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Comcast Hedges Cable Bets With NBCU

If the TV ad market has been underperforming of late, content licensing is still big business.

Specifically for NBCUniversal LLC , retransmission agreements are generating $500 million in revenue this year. And CEO Steve Burke thinks that number is below what other broadcasters are receiving, giving the network room to grow in the years to come.

The ownership of NBCUniversal offers Comcast Corp. (Nasdaq: CMCSA, CMCSK) a good counterbalance to threats in the video services business. Higher programming costs might be a negative for cable companies overall, but for Comcast, the additional revenue from NBCU helps to ease the pain. Or as Burke puts it, "We're nicely hedged."

Speaking at the 2015 Media, Communications & Entertainment Conference, Burke also pointed out that while cable networks used to hail the dual-revenue business model -- i.e. revenue from advertising and licensing fees -- that paradigm has shifted to include even more sources of income now. NBCU, for example, can count on revenue from affiliate fees, subscription video-on-demand services and international sales.

Want to know more about the impact of web services on the pay-TV sector? Check out our dedicated OTT services content channel here on Light Reading.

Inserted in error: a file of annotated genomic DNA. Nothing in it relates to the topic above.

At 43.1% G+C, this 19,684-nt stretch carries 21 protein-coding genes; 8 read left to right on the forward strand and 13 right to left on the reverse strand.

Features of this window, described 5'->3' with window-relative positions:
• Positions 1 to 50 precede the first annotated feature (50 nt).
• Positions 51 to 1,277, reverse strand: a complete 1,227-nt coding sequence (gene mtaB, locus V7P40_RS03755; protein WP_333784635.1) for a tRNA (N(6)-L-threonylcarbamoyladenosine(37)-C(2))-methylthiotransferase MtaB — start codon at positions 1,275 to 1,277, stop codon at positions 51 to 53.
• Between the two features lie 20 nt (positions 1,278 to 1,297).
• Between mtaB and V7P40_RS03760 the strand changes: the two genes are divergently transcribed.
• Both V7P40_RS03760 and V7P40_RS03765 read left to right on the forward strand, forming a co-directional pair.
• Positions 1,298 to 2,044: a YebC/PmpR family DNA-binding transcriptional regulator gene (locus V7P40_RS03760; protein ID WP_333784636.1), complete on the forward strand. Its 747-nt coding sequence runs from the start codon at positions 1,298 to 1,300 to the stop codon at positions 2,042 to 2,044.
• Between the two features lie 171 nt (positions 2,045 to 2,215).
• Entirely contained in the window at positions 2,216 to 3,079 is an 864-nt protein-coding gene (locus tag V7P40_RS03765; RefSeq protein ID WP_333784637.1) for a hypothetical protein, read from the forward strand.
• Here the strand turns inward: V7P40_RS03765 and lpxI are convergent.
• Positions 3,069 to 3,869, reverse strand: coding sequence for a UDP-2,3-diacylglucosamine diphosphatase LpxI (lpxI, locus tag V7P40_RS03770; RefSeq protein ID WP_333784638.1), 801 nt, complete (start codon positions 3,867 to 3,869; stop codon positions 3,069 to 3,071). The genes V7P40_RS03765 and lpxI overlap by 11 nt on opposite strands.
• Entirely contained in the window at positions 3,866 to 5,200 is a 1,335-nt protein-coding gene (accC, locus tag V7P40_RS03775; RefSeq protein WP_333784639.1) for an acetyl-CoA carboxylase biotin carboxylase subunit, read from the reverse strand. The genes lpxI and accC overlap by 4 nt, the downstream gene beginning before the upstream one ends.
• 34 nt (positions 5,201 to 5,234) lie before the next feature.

Even on the advertising side, where news has been negative of late, Burke is optimistic. "I think right now the advertising market is very strong," he said.

During a weak upfront season, analysts questioned whether advertisers were converting more of their dollars to digital, or just biding their time. According to Burke, the answer seems to be the latter, and now the laggards are paying a higher price.

"I think the advertisers that did jump [at upfront sales] are feeling smart that they did."

Beyond advertising, Burke also outlined NBCU's thinking behind its recent investments in several online content companies.

"We need to get better in terms of taking our existing video content and bringing it directly to consumers via the Internet," Burke noted. That's something the network believes Buzzfeed, Vox, Vice and Huffington Post do well, and why it decided to invest hundreds of millions of dollars in those video properties. (See Comcast's NBC Invests $200M in Vox Media and NBCUniversal Invests $200M in BuzzFeed.)

"The real reason why we did it is to get smarter," said Burke.

Both NBCU and parent company Comcast have plenty of reason to work on upping their game. Media markets continue to fragment, and competitors in the distribution business are evolving rapidly. Comcast has plenty of assets on both sides, but it's also got the likes of Apple Inc. (Nasdaq: AAPL) and Verizon Communications Inc. (NYSE: VZ) fighting for the same consumer audiences. And the same consumer dollars. (See A Peek at What's Behind Comcast's Momentum, Apple Brings tvOS to Apple TV and Verizon Kicks Off Go90 Private Beta .)

— Mari Silbey, Senior Editor, Cable/Video, Light Reading

COMMENTS Add Comment
mendyk 9/10/2015 | 10:02:14 AM
The empire strikes back This is one reason that having crossover ownership is a bad thing. NBCU can raise its retrans fees, and on paper charge Comcast the video service provider the same as everyone else. That money goes from the corporate parent's left-side pocket to the right-side pocket. Meanwhile, other VSPs have to feed the beast even more for the right to keep showing Jimmy Fallon and the other couple of shows that anyone cares to watch.
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